This is the seventh-and-a-third post in a series applying Seth Godin’s rules of bootstrapping (see also here) to building a non-profit organisation.
Rule 7: Charge a lot (but be worth more than you charge)
How does this rule apply to what a charity charges its clients? Is it ethical to charge your clients a lot?
Shakespeare’s Prospero said it best:
This swift business
I must uneasy make lest too light winning
Make the prize light.The Tempest, Act 1 Scene 2
I’m not a subscriber to the argument that free things are always un- or underappreciated, but there’s truth in the sorcerer’s words: we value what is dear.
Or perhaps we should say, we value things that cost a lot as long as long as they’re worth more than we paid.
Think about the times you’ve felt frustrated by a cheap purchase that wasn’t worth it. Or the more costly, high-quality item that brought you satisfaction each and every time you used it. Rule 7 follows this logic – just as it’s possible to be cheap and still rip people off, it’s possible to charge a lot and still be generous.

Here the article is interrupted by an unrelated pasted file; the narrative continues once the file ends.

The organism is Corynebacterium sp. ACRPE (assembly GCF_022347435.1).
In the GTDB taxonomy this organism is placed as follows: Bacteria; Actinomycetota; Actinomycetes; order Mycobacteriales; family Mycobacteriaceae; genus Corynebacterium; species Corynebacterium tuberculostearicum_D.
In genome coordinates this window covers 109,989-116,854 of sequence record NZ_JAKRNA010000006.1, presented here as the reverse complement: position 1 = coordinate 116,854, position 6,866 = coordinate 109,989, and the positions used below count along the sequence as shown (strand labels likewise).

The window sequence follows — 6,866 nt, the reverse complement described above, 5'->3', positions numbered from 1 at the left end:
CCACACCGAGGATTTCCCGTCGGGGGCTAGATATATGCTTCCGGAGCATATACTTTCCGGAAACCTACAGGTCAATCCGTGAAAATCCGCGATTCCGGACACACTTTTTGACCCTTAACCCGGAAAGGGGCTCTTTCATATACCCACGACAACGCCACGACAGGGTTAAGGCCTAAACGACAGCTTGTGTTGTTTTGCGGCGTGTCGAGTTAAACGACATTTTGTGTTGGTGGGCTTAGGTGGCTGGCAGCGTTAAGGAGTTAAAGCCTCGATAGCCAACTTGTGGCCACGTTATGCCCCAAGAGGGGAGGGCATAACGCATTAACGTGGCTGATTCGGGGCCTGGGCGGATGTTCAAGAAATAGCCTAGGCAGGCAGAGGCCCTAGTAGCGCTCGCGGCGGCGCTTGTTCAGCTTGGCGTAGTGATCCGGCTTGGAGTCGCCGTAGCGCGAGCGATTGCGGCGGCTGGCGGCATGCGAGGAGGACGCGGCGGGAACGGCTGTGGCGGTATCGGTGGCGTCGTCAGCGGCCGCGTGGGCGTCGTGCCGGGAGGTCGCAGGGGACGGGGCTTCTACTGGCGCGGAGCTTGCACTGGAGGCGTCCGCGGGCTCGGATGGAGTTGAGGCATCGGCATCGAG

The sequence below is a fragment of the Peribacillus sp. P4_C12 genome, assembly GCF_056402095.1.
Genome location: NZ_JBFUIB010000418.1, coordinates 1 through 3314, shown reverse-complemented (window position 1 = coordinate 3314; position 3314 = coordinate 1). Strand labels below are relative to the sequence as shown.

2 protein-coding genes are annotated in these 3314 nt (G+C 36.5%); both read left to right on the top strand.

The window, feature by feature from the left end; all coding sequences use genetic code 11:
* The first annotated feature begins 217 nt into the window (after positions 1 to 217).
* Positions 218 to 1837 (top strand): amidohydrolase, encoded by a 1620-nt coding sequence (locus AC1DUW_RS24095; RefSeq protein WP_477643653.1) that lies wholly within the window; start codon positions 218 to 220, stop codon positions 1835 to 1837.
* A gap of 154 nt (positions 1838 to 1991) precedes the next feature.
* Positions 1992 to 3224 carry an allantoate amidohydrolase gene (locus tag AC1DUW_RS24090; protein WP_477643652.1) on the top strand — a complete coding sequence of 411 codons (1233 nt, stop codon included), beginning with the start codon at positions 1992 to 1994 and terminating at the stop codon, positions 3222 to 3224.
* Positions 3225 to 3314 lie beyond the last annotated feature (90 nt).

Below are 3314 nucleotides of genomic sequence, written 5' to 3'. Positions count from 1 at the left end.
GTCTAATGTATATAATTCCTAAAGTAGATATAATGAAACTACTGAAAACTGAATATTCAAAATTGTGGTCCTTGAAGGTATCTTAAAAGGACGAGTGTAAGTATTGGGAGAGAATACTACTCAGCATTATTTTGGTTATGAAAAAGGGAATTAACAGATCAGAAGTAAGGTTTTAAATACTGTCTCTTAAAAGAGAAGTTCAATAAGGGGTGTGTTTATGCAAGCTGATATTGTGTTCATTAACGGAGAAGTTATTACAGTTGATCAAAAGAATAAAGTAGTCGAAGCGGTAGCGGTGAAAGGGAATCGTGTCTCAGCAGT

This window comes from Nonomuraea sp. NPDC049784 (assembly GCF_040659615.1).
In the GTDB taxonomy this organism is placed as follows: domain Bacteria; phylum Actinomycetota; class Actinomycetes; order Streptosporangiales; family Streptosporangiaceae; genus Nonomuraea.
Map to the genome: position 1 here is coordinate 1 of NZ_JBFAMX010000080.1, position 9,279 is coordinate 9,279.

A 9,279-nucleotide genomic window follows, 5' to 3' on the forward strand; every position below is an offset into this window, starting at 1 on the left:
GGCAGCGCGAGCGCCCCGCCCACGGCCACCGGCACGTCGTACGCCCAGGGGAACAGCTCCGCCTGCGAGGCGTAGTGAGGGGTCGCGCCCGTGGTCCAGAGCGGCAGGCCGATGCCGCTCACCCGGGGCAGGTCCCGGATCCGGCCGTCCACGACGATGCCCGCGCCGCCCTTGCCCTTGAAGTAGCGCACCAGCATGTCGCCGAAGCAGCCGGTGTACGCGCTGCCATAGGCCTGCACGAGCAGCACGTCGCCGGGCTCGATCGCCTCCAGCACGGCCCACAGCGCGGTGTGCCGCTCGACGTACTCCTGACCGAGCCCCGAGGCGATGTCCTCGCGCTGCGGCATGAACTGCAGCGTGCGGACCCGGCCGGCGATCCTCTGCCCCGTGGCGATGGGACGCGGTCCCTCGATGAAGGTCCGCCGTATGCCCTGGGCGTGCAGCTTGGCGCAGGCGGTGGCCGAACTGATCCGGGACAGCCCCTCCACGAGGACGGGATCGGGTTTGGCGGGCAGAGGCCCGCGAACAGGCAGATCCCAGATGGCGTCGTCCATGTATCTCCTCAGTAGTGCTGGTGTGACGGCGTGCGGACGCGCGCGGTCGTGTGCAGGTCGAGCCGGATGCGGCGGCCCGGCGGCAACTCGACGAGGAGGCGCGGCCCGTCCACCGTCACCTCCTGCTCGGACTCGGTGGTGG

In fact, charging a lot might be what gives you the space to be generous. It’s hard to give people the time and attention they require if you’re cutting corners and pinching pennies. Rule 7 asserts that it’s fine for a charity to charge its clients for its services – even to charge ‘a lot’ – as long as the client makes the most profit from the transaction.
And the fact is, even if the service that you provide to your clients costs them nothing in financial terms, they always pay something – time, attention, the effort of showing up.
When your clients pay a bit more of those things for what you provide, they think more about whether they really want it, and take it a bit more seriously. And just as if you’d charged more money for something, when people have bought in to what you’re doing, there’s a lot more that you can do, so you open up a lot of extra ways to create value for and with them.
As another poet put it,
Where your treasure is, there your heart will be also.